With the current economic climate in Australia, in particular the ongoing battle with high inflation, causing a string of interest rate rises, people have been frequently asking us “Should I fix my home loan?”

There is no right or wrong answer to this, and it really depends on lots of different factors. A fixed rate home loan will be a good move for some, and others will do better with a variable rate. 

You may have heard a lot about fixed rates in the media lately, with a high volume of Australian mortgage holders having their fixed rate home loan expire, or set to expire this year, following them locking down their interest rate during the historical low interest rate period we have recently experienced. These people capitalised on low fixed rates, but will now be facing what has been coined a “mortgage cliff”, with their monthly repayments set to come in substantially higher than they have been paying though their fixed term. You can read more about the mortgage cliff phenomenon here. 

In the meantime, facing an almost monthly barrage of interest rate rises, borrowers are keen to hear how they can mitigate higher repayments, and are keen to investigate the fixed rate option. Lets explore the idea of fixed rate home loans and whether it could be a good option for your situation.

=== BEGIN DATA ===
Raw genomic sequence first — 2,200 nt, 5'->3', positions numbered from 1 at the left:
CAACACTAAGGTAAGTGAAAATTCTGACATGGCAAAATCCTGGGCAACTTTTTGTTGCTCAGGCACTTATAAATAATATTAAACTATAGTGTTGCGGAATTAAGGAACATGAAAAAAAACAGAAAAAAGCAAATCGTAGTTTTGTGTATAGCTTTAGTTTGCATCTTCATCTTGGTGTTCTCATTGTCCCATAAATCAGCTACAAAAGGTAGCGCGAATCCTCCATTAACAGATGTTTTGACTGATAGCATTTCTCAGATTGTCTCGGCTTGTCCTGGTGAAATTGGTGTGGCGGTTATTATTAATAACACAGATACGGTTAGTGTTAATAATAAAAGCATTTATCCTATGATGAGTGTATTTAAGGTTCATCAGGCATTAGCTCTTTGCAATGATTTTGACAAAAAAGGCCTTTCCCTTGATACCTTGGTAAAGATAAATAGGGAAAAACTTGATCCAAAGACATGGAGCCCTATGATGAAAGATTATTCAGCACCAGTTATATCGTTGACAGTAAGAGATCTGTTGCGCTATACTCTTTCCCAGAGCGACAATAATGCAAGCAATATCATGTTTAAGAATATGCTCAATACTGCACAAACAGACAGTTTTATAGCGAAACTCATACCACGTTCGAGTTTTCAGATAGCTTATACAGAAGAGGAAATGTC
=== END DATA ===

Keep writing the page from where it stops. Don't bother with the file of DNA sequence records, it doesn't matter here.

What is a fixed rate loan?

A fixed-rate home loan means that the interest rate is locked in for a stipulated term – usually between three and five years. Fixed rate home loans protect borrowers from any sudden increases in interest rates by the RBA. 

By contrast, a variable rate home loan is when the interest rate changes in line with market conditions and the cash rate set by the Reserve Bank of Australia (RBA). Mortgage repayments can fluctuate with the lenders interest rate, which may or may not be in line with the RBA increases or reductions of the cash rate. 

Is it worth it to fix my home loan?

If you’re considering fixing your home loan to protect yourself against any further rate rises, it’s worth noting that after 11 consecutive rate rises, Australia may have reached a peak. While economists are divided as to whether we are close to the end of this cycle, the predictions of the big 4 banks, suggest that we may expect to see at least a slowing down or the rises before things stabilise. 

However, there are lots of reasons beyond the current interest rate landscape that may have you wondering if fixed rate loan is a good option for you. 

Advantages of a Fixed Rate Loan 

The main benefits of a fixed rate home loan are: 

  • Rate rises won’t affect you until your fixed term ends. Experts have predicted that there are more rate hikes ahead and they will not come down until early 2024 at the earliest.
  • Your monthly repayments will remain the same, saving you money.
  • Budgeting is easier with set monthly repayments.
  • The main advantage of a fixed-rate home loan is the financial certainty it can provide. The interest that you pay on your mortgage will not change for a stipulated period, which is usually between three and five years.